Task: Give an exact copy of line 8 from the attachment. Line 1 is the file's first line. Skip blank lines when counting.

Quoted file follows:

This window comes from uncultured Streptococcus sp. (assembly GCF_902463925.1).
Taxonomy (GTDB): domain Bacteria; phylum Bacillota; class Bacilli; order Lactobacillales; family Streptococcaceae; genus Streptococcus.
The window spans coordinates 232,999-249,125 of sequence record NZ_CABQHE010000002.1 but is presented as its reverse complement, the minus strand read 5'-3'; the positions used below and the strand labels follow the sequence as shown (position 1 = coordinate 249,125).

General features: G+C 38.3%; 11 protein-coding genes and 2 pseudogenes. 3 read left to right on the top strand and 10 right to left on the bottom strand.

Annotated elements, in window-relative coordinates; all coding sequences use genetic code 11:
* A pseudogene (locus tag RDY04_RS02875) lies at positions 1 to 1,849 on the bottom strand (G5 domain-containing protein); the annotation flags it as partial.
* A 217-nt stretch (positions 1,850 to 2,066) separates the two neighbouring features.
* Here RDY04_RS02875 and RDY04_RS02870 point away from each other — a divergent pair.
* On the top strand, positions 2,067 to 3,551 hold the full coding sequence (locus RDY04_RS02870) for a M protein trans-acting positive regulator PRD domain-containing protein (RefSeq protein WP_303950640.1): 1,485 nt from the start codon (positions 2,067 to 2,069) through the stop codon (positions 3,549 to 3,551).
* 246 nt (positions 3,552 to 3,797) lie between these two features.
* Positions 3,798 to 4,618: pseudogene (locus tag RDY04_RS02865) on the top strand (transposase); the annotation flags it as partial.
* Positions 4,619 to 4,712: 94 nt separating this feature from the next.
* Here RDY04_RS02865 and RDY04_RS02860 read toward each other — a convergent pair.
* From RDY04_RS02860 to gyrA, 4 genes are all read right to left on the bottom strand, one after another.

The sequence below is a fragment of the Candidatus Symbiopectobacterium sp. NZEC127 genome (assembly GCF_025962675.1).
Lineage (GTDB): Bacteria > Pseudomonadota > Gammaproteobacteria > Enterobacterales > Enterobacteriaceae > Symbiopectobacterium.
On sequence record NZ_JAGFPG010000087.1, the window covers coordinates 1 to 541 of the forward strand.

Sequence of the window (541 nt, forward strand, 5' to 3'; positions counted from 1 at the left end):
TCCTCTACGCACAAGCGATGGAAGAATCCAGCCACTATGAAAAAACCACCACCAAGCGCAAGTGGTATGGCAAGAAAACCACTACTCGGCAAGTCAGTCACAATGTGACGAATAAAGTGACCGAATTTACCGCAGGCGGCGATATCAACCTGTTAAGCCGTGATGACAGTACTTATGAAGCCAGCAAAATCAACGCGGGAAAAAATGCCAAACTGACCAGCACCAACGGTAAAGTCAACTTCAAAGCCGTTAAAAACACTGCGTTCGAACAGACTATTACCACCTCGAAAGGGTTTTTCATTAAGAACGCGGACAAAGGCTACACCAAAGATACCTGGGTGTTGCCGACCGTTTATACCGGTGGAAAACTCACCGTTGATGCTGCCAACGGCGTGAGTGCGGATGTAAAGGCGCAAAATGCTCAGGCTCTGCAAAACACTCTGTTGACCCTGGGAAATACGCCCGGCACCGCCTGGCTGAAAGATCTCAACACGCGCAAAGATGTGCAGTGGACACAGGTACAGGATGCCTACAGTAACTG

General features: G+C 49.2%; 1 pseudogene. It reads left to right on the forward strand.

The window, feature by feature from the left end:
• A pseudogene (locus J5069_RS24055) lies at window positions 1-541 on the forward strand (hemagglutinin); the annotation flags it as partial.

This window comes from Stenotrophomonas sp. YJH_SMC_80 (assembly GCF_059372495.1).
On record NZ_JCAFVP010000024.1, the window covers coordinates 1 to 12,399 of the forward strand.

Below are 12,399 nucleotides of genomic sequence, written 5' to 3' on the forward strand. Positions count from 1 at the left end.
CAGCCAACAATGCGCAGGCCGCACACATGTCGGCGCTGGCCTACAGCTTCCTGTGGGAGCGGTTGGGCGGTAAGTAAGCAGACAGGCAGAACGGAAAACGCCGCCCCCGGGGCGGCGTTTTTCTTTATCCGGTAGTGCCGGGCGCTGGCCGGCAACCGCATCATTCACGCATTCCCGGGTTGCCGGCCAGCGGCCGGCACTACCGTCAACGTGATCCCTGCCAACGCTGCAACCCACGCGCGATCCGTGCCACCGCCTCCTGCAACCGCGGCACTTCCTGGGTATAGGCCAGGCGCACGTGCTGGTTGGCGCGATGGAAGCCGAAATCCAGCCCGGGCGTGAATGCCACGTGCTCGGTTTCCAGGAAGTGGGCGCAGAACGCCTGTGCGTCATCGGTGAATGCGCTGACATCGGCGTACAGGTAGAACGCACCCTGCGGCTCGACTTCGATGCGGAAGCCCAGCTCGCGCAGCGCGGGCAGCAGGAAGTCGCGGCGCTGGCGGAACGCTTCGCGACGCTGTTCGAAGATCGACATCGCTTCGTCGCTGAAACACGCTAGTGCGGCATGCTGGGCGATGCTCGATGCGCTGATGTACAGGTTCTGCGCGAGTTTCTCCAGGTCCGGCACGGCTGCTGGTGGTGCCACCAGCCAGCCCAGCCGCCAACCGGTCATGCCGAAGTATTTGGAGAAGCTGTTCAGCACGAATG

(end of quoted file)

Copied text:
* Here RDY04_RS02875 and RDY04_RS02870 point away from each other — a divergent pair.